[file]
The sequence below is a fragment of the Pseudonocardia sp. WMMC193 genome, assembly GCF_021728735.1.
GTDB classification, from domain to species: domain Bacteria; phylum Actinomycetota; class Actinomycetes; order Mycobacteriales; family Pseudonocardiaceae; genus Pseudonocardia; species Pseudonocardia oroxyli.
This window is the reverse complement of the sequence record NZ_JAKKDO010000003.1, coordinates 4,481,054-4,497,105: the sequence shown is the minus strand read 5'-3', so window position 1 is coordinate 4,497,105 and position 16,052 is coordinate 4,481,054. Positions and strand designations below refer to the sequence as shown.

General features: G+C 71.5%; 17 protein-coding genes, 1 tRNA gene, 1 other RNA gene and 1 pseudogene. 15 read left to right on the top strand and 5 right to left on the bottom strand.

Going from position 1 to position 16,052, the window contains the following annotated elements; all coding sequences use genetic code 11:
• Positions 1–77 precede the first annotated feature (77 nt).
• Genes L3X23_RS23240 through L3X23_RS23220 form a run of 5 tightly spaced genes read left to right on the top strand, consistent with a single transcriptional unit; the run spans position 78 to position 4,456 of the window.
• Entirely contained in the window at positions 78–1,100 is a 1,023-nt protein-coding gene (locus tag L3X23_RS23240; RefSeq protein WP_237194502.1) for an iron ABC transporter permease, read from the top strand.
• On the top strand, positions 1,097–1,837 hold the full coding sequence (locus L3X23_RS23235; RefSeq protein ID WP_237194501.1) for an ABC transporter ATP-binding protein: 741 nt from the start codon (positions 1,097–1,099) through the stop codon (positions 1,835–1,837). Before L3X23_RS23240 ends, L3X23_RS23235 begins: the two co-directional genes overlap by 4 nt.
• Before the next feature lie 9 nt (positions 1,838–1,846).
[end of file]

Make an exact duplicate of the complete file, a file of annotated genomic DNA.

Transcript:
The sequence below is a fragment of the Pseudonocardia sp. WMMC193 genome, assembly GCF_021728735.1.
GTDB classification, from domain to species: domain Bacteria; phylum Actinomycetota; class Actinomycetes; order Mycobacteriales; family Pseudonocardiaceae; genus Pseudonocardia; species Pseudonocardia oroxyli.
This window is the reverse complement of the sequence record NZ_JAKKDO010000003.1, coordinates 4,481,054-4,497,105: the sequence shown is the minus strand read 5'-3', so window position 1 is coordinate 4,497,105 and position 16,052 is coordinate 4,481,054. Positions and strand designations below refer to the sequence as shown.

General features: G+C 71.5%; 17 protein-coding genes, 1 tRNA gene, 1 other RNA gene and 1 pseudogene. 15 read left to right on the top strand and 5 right to left on the bottom strand.

Going from position 1 to position 16,052, the window contains the following annotated elements; all coding sequences use genetic code 11:
• Positions 1–77 precede the first annotated feature (77 nt).
• Genes L3X23_RS23240 through L3X23_RS23220 form a run of 5 tightly spaced genes read left to right on the top strand, consistent with a single transcriptional unit; the run spans position 78 to position 4,456 of the window.
• Entirely contained in the window at positions 78–1,100 is a 1,023-nt protein-coding gene (locus tag L3X23_RS23240; RefSeq protein WP_237194502.1) for an iron ABC transporter permease, read from the top strand.
• On the top strand, positions 1,097–1,837 hold the full coding sequence (locus L3X23_RS23235; RefSeq protein ID WP_237194501.1) for an ABC transporter ATP-binding protein: 741 nt from the start codon (positions 1,097–1,099) through the stop codon (positions 1,835–1,837). Before L3X23_RS23240 ends, L3X23_RS23235 begins: the two co-directional genes overlap by 4 nt.
• Before the next feature lie 9 nt (positions 1,838–1,846).